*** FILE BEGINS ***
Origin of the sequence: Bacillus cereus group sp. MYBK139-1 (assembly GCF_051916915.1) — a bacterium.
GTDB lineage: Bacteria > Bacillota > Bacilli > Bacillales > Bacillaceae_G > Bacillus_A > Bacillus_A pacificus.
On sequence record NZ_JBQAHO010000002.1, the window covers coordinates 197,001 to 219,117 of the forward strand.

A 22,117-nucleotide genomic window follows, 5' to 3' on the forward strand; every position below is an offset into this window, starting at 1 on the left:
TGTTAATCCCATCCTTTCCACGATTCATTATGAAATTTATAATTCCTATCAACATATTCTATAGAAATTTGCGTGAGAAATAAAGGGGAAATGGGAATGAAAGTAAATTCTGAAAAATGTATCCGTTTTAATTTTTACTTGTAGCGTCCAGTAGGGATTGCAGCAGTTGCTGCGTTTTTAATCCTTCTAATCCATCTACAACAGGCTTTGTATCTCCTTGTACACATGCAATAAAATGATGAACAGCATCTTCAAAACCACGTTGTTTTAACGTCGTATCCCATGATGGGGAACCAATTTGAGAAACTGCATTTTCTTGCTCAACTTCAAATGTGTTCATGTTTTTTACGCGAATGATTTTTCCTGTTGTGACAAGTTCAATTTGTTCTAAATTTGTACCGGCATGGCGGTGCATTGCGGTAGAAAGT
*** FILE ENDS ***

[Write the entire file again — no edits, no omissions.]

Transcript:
Origin of the sequence: Bacillus cereus group sp. MYBK139-1 (assembly GCF_051916915.1) — a bacterium.
GTDB lineage: Bacteria > Bacillota > Bacilli > Bacillales > Bacillaceae_G > Bacillus_A > Bacillus_A pacificus.
On sequence record NZ_JBQAHO010000002.1, the window covers coordinates 197,001 to 219,117 of the forward strand.

A 22,117-nucleotide genomic window follows, 5' to 3' on the forward strand; every position below is an offset into this window, starting at 1 on the left:
TGTTAATCCCATCCTTTCCACGATTCATTATGAAATTTATAATTCCTATCAACATATTCTATAGAAATTTGCGTGAGAAATAAAGGGGAAATGGGAATGAAAGTAAATTCTGAAAAATGTATCCGTTTTAATTTTTACTTGTAGCGTCCAGTAGGGATTGCAGCAGTTGCTGCGTTTTTAATCCTTCTAATCCATCTACAACAGGCTTTGTATCTCCTTGTACACATGCAATAAAATGATGAACAGCATCTTCAAAACCACGTTGTTTTAACGTCGTATCCCATGATGGGGAACCAATTTGAGAAACTGCATTTTCTTGCTCAACTTCAAATGTGTTCATGTTTTTTACGCGAATGATTTTTCCTGTTGTGACAAGTTCAATTTGTTCTAAATTTGTACCGGCATGGCGGTGCATTGCGGTAGAAAGT